What is the driving force behind your desire to establish your own business? Do you have the perseverance and desire to get your project off the ground? A good tip is to clarify this while working on developing your idea.
What should be clarified?
Just as important as having an overview of your customers and the market is that you make a personal clarification of yourself as an entrepreneur. You may have good idea that there is a market for, but your life situation may make it difficult to realise the idea at the present time. For example, you may have just invested in a new home and funds are tight.
For your own clarification, we ask some questions that you may benefit from reflecting on:
- How big is the risk that I am willing to take to start my own business? (Major risk, some risk, low risk, no risk).
- How important is financial security to me? (Not important, no significance, quite important, very important).
- Are those closest to you supporting you on this? (Yes, maybe, don't know, no).
If your answers land on the alternatives furthest to the right, you should carefully consider whether this is something you should attempt to realise at the present time. Make sure that you include those closest to you when starting your own business. Ensure you have the opportunity and willingness to take a financial risk and prepare good start-up budgets.
The following are a few more questions you can ask yourself and must answer truthfully before you are fully committed:
- What consequences could this have for me and my family if I don't succeed from the start?
- What will happen if I don't generate revenues early enough to pay my bills?
Characteristics of entrepreneurs
People who succeed as entrepreneurs and who have since been able to run their own businesses often share common characteristics. For example, they:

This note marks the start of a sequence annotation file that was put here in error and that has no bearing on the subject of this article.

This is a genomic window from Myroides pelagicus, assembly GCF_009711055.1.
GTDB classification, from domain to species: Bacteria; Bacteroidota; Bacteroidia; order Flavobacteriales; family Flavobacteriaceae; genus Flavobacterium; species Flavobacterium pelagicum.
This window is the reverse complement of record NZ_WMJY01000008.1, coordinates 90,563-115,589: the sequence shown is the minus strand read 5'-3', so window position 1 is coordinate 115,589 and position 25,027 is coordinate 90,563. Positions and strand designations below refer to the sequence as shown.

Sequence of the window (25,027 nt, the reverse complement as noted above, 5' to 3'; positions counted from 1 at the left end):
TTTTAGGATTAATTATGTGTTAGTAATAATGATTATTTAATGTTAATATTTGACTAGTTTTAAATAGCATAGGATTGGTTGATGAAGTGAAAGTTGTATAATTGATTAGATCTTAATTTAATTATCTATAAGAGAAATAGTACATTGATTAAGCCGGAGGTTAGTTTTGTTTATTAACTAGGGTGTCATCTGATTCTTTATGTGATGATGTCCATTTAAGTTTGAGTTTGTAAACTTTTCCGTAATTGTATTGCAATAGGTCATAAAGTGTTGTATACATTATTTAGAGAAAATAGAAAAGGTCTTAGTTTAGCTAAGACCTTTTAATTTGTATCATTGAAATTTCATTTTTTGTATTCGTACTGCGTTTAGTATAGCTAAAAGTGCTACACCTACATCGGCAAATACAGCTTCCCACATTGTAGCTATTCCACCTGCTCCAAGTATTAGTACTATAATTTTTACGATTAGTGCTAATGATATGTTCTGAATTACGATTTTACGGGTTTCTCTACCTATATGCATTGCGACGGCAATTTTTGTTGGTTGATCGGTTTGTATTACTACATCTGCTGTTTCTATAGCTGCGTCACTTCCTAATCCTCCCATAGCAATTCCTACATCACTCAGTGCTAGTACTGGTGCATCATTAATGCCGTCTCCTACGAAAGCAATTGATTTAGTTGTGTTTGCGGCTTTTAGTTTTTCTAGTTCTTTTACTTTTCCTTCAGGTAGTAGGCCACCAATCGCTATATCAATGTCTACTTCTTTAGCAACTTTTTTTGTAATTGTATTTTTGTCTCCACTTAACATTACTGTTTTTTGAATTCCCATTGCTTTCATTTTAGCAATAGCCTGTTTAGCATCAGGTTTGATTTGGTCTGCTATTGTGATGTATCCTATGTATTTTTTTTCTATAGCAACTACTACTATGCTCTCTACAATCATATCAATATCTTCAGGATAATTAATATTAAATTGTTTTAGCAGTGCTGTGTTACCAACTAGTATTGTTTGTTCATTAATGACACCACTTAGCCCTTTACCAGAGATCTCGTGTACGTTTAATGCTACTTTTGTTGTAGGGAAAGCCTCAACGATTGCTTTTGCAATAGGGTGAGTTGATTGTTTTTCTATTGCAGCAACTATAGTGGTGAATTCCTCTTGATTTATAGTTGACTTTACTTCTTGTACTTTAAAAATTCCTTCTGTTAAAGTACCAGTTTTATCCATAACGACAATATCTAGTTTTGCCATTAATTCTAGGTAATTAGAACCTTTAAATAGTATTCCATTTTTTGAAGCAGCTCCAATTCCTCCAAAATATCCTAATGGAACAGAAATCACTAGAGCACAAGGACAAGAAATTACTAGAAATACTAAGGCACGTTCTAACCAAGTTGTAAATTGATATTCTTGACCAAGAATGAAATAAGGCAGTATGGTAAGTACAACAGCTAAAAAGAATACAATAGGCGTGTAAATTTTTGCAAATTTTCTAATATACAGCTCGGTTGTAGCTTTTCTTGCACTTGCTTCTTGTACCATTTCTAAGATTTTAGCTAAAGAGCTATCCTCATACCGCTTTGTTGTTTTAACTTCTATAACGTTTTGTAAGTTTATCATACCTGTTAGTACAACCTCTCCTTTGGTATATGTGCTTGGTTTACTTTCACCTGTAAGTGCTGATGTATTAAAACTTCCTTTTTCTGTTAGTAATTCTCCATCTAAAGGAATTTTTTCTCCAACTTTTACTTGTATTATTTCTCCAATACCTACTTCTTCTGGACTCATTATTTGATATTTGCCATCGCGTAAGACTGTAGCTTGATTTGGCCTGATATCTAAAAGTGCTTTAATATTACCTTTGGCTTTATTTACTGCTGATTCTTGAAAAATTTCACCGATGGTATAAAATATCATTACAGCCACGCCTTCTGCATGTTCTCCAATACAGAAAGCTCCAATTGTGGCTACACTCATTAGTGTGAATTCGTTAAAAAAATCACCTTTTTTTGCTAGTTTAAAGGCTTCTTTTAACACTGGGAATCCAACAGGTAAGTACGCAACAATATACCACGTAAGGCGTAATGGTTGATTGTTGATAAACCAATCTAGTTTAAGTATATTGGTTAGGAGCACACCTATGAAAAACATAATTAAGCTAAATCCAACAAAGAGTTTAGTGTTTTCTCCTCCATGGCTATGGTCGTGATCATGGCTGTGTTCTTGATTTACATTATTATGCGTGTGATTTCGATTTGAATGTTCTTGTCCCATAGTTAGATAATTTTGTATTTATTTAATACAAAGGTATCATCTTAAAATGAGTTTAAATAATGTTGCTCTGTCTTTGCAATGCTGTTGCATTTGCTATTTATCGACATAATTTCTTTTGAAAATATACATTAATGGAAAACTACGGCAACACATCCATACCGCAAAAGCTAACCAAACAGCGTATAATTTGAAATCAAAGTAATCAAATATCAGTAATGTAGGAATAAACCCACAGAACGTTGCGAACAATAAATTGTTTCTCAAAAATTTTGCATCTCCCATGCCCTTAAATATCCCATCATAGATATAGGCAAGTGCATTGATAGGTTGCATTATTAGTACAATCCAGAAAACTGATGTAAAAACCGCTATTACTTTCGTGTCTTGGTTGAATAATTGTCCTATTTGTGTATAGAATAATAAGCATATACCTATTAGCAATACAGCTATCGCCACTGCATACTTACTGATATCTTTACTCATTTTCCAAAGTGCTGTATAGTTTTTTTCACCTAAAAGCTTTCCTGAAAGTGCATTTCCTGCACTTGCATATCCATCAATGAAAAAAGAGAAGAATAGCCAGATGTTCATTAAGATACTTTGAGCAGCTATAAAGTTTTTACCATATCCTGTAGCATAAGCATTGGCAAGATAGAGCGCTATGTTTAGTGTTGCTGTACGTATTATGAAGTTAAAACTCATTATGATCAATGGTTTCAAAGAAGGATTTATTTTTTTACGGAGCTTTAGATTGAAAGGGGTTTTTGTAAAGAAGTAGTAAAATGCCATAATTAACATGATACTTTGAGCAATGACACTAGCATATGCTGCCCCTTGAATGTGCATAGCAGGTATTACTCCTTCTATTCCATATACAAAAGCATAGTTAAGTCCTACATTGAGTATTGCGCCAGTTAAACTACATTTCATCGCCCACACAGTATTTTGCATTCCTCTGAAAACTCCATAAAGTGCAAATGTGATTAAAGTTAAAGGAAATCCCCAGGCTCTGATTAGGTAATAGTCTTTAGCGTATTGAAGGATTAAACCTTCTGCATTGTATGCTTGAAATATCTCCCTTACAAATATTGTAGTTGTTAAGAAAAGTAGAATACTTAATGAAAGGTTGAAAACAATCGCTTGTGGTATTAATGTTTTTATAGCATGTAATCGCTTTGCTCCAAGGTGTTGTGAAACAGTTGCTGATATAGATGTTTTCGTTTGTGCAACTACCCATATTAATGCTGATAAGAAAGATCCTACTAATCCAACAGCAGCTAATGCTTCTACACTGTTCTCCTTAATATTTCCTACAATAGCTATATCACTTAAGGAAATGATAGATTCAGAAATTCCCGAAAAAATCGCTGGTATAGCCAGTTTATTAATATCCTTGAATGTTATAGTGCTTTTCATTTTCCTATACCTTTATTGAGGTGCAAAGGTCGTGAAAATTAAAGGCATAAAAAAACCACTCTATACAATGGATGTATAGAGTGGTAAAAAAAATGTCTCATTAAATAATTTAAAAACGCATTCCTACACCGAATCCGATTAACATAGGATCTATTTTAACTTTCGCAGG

- Take the initiative and like to have responsibility.
- Are open to new ideas, and create and develop opportunities.
- Are optimistic, outgoing, inquisitive and dare to break the mould.
- Have good self-confidence and are aware of their weaknesses and strengths.
- Are persistent, and set goals that they often achieve.
- Are good at listening to people's needs, and good at building relationships with the outside world.
Do you recognize yourself in this description?
The ideal response of course is that you recognize yourself and identify with all of the characteristics described above. It is not enough to be open to new ideas if you do not have the persistence and patience while setting yourself achievable goals. If you are able to recognise your own strengths and weaknesses, you can engage experts in the areas in which you struggle.
An example: You are a good tradesman, but neither like nor understand finance and accounting. You should then find someone who can do this job for you instead of spending a great deal of time and energy on attempting to do it yourself. Your time is valuable. Use this time to make money from what you can do.
Build and maintain networks
If the timing is such that right now is the time that the idea should be realized, you can think about alternative ways of getting started. Consider whether you can start with one or more partners who have expertise, capital and networks.
Properly building and maintaining your network may be decisive to whether you succeed. You probable know people who can provide you with input and ideas at an early stage. These may be people who could potentially sit on the board of you company. Also use friends of friends as part of your network. We do not have a culture in Norway for using personal networks in this manner. But try. It may prove to be invaluable, particularly after you have gotten started.
A tip is to spend some time mapping out your network:
- Who do I know and what can they help me with?
- How and when do I make contact?